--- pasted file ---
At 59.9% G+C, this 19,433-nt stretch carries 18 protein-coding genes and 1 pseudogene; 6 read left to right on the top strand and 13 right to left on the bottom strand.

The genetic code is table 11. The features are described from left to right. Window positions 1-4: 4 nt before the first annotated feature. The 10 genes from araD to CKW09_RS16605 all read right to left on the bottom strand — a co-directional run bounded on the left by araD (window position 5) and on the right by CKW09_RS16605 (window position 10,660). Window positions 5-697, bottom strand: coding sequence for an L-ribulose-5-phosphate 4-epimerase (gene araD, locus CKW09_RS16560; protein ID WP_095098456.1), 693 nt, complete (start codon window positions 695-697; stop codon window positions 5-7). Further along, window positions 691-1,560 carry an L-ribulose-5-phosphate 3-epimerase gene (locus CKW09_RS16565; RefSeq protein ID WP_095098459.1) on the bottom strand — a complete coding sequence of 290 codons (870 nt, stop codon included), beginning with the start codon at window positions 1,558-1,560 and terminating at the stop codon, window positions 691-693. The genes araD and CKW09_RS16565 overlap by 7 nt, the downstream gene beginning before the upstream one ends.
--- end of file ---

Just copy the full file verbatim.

At 59.9% G+C, this 19,433-nt stretch carries 18 protein-coding genes and 1 pseudogene; 6 read left to right on the top strand and 13 right to left on the bottom strand.

The genetic code is table 11. The features are described from left to right. Window positions 1-4: 4 nt before the first annotated feature. The 10 genes from araD to CKW09_RS16605 all read right to left on the bottom strand — a co-directional run bounded on the left by araD (window position 5) and on the right by CKW09_RS16605 (window position 10,660). Window positions 5-697, bottom strand: coding sequence for an L-ribulose-5-phosphate 4-epimerase (gene araD, locus CKW09_RS16560; protein ID WP_095098456.1), 693 nt, complete (start codon window positions 695-697; stop codon window positions 5-7). Further along, window positions 691-1,560 carry an L-ribulose-5-phosphate 3-epimerase gene (locus CKW09_RS16565; RefSeq protein ID WP_095098459.1) on the bottom strand — a complete coding sequence of 290 codons (870 nt, stop codon included), beginning with the start codon at window positions 1,558-1,560 and terminating at the stop codon, window positions 691-693. The genes araD and CKW09_RS16565 overlap by 7 nt, the downstream gene beginning before the upstream one ends.